Hi George and all the humor posters out there,
Thanks for posting the "Sad Story." It looks much better in the format
you've presented. We need things like this to help us realize how fallible
we are at times and how important it is to tackle our tower projects with
safety uppermost in our minds.
Besides, its a well known fact that people learn more from humor than from
stories about untold misery and grief.
On the other hand... you would not believe how widely this joke has
circulated and all its many incarnations. I've received stories about
apple picking farmers and bricklayers and you name it. Seems like I hit a
gold mine of humor. Some have claimed it has origins of 40 to 50 years
Thanks to you for your research and to everyone for their very informative
Please "think safety" on all your tower projects so that we can all keep
At 05:55 AM 7/1/97 +0000, you wrote:
>At 04:08 PM 6/30/97 -0400, you wrote:
>>I'm looking for a whacky story I once received about a guy who had a
>>"terrible accident" on a HAM TOWER... where somehow a rope holding an
>>increasingly heavy bucket of tools supported by a pulley broke loose or was
>>untied and, as the bucket fell the rope snagged his leg pulling him up the
>>tower etc. causing all manner of mayhem and injury on the way up as well as
>>on the way down.
>>This story (just for entertainment purposes, I hope) is told so
>>hysterically that I simply must have this one for my humor collection
>>....although we all know these accidents are about the furthest thing from
>>humorous as you can get. The original has long since disappeared. Any
>>chance any of you run across it?
>>FAQ on WWW: http://www.contesting.com/towertalkfaq.html
>>Administrative requests: towertalk-REQUEST@contesting.com
>Here is a copy of the ham tower version, A SAD STORY, which is a letter from
>a ham to his insurance company. I picked it up a couple of years ago from
>the ARRL FTP site. It is very funny, only if it doesn't happen to you!
>It is a bit long, but posted it for all to enjoy.
>From the files of the ARRL Automated Mail Server, (email@example.com):
>file: sadstory.txt updated: 05-21-93
> A SAD STORY
> I am writing in response to your request for additional
>information for block #3 of the accident reporting form. I put
>"poor planning" as the cause for my accident. Your letter said I
>should explain more fully, and I trust the following will be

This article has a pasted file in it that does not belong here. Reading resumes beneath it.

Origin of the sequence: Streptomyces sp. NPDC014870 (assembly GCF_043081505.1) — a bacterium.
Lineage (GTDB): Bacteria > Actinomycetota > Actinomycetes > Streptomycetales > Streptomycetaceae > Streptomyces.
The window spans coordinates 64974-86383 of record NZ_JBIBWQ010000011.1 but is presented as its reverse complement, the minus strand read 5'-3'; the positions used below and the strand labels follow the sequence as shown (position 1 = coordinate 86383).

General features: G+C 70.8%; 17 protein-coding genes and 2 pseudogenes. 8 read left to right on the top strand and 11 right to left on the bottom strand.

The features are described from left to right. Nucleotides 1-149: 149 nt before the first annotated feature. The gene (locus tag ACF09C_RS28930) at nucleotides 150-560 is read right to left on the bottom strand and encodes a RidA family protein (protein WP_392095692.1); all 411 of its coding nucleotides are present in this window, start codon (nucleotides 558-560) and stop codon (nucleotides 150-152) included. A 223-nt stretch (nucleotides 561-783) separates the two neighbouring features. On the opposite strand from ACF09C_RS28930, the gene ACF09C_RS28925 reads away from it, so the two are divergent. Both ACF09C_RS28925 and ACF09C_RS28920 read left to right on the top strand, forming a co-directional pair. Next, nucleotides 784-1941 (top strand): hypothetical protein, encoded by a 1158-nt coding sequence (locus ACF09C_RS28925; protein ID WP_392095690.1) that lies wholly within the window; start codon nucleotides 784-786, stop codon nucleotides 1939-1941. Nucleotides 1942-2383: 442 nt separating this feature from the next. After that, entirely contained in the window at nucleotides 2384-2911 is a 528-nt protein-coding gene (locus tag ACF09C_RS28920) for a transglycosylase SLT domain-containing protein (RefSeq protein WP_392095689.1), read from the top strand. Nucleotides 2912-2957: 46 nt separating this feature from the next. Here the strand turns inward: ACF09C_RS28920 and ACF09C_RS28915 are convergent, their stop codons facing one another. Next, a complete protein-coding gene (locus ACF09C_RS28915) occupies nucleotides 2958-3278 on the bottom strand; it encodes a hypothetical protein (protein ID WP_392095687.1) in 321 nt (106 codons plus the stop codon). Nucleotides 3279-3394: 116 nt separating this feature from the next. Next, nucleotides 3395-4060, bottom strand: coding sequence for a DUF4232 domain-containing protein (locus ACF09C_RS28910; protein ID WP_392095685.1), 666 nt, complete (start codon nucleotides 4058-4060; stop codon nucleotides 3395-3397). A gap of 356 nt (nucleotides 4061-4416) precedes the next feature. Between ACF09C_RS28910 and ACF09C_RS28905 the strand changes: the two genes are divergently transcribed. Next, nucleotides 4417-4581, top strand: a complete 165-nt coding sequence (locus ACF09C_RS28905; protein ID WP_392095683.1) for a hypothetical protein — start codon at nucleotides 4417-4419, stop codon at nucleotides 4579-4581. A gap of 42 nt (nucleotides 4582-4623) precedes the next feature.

> I am an amateur radio operator and on the day of the
>accident I was working alone at the top of my 80 foot tower. When
>I had completed my work I discovered I had, over the course of
>several trips to the top of the tower, brought up about 300 pounds
>of tools and hardware. Rather than carry the now un-needed tools
>and materials down by hand, I decided to lower the items down from
>the top of the tower in a small barrel by using a pulley which was
>fortunately attached to the top of the tower.
> Securing the rope at ground level, I went to the top of
>the tower and loaded the tools and the materials into the barrel.
>I went back down to the ground and untied the rope, holding it
>tightly to insure a slow decent of the 300 pounds. You will note
>in block #11 of the accident reporting form that I weigh only 155
> Surprised at being jerked off the ground so suddenly, I
>lost my presence of mind and forgot to let go of the rope.
>Needless to say, I proceeded at a rather rapid rate of speed up
>the side of the tower. In the vicinity of the 40 foot level, I met
>the barrel coming down. This explains my fractured skull and
> Slowed only slightly, I continued my rapid ascent, not
>stopping until the fingers on my right hand were two knuckles deep
>into the pulley.
> Fortunately, by this time, I had regained my presence of
>mind and was able to hold onto the rope inspite of the pain. At
>approximately the same time, however, the barrel of tools hit the
>ground and the bottom fell out of the barrel. Devoid of the
>weight, the barrel was approximately 20 pounds. I refer you again
>to my weight in block #11. As you can imagine, I began a rapid
>decent down the tower. In the vicinity of the 40 foot level, I met
>the barrel on its way up. This accounts for the fractured ankles
>and the lacerations on my legs and lower body.
> The encounter slowed me enough to lessen my injuries when I
>fell onto the pile of tools and fortunately only 3 vertebrae were
>cracked. I'm sorry to report, however, that as I lay there on the
>tools, in pain, unable to stand, and watching the empty barrel 80
>feet above me, I again lost my presence of mind. I let go of the
>FAQ on WWW: http://www.contesting.com/towertalkfaq.html
>Administrative requests: towertalk-REQUEST@contesting.com
FAQ on WWW: http://www.contesting.com/towertalkfaq.html
Administrative requests: towertalk-REQUEST@contesting.com